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This far-ranging study develops Morson's concept of "prosaics," which stresses the importance of ordinary events and the novel's unique ability to portray them. Arguing that time is open and contingency real, Morson develops a "prosaics of process" showing how some masterpieces have found an alternative to structure. His well-known pseudonym Alicia Chudo, the inventor of "misanthropology," explores the disturbing philosophical content of laughter, disgust, and even empathy. Northwestern University's most popular professor, Morson attributes declining student interest in literature to current …mehr

Produktbeschreibung
This far-ranging study develops Morson's concept of "prosaics," which stresses the importance of ordinary events and the novel's unique ability to portray them. Arguing that time is open and contingency real, Morson develops a "prosaics of process" showing how some masterpieces have found an alternative to structure. His well-known pseudonym Alicia Chudo, the inventor of "misanthropology," explores the disturbing philosophical content of laughter, disgust, and even empathy. Northwestern University's most popular professor, Morson attributes declining student interest in literature to current teaching methods. He argues in favor of showing how literature fosters empathy with people unlike ourselves. Ever playful, Morson explores the relation of games to wit, which expresses the power of the mind to triumph over contingency in the social world.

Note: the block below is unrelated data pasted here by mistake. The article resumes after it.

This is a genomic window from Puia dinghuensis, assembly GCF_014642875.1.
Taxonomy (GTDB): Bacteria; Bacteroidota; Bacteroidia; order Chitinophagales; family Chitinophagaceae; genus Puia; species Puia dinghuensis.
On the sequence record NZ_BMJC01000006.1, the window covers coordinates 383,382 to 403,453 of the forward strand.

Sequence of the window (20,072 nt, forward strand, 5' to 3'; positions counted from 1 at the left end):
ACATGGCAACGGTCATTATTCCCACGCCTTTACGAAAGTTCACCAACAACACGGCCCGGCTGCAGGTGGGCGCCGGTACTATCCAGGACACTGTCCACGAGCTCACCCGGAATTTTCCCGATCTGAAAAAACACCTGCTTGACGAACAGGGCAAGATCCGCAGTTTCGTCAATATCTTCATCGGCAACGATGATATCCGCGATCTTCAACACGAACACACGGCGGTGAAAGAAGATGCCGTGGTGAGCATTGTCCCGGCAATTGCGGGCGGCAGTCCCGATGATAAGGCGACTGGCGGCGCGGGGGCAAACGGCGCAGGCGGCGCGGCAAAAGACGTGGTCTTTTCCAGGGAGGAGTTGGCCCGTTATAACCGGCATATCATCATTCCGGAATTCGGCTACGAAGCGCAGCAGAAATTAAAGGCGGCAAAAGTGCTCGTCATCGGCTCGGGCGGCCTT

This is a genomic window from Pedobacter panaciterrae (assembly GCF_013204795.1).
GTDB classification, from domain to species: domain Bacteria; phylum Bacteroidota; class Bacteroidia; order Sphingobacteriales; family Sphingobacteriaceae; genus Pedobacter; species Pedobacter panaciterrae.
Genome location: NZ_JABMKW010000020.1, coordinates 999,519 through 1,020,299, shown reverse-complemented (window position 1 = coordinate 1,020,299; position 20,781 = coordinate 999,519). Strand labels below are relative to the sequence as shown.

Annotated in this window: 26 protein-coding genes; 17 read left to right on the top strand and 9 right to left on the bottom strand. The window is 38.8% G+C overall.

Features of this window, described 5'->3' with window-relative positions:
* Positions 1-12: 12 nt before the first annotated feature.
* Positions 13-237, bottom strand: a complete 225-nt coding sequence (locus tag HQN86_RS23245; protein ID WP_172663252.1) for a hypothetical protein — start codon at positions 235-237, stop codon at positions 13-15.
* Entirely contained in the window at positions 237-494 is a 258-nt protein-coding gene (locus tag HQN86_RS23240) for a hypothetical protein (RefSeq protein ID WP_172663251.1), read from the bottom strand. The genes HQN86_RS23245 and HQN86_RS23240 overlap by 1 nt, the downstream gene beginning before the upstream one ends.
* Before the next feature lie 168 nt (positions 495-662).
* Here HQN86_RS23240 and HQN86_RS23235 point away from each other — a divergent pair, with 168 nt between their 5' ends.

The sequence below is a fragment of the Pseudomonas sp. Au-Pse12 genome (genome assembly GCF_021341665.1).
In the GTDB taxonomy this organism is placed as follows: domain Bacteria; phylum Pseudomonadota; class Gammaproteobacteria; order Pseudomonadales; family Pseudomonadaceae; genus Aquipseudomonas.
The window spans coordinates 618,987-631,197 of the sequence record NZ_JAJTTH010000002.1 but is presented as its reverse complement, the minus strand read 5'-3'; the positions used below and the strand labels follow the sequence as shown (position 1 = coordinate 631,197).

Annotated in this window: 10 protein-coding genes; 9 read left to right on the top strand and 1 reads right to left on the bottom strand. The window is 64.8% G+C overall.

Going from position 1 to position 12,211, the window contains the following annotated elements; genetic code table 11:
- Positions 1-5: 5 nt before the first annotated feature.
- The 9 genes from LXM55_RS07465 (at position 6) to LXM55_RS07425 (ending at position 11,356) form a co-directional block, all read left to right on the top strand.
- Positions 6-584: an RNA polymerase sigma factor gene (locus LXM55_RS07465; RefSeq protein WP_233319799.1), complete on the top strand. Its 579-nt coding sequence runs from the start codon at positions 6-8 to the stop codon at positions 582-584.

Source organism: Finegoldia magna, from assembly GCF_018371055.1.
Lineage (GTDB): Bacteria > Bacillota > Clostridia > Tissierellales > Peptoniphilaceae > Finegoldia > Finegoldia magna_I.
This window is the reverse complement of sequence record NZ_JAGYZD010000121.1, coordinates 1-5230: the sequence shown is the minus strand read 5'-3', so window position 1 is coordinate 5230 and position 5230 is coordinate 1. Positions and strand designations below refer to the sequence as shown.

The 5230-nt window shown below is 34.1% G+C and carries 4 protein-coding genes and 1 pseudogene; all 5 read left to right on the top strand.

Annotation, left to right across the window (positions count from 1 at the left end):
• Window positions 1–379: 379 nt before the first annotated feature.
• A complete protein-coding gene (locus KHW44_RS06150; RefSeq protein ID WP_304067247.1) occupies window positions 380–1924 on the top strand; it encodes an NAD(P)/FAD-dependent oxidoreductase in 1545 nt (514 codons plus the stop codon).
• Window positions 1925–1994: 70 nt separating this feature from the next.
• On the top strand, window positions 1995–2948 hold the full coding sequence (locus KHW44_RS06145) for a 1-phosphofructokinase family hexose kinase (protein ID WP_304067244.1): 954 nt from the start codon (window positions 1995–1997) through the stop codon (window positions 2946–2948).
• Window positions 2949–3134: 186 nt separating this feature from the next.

Autorenporträt
Gary Saul Morson (PhD Yale University) is a member of the American Academy of Arts and Sciences and Frances Hooper Professor of the Arts and Humanities at Northwestern University. His study Narrative and Freedom: The Shadows of Time (1996) won a best book award from the American Comparative Literature Association. He is also the author of Mikhail Bakhtin: Creation of a Prosaics (co-authored with Caryl Emerson, 1990), Anna Karenina in Our Time: Seeing More Wisely (2007), and The Words of Others: From Quotations to Culture (2011).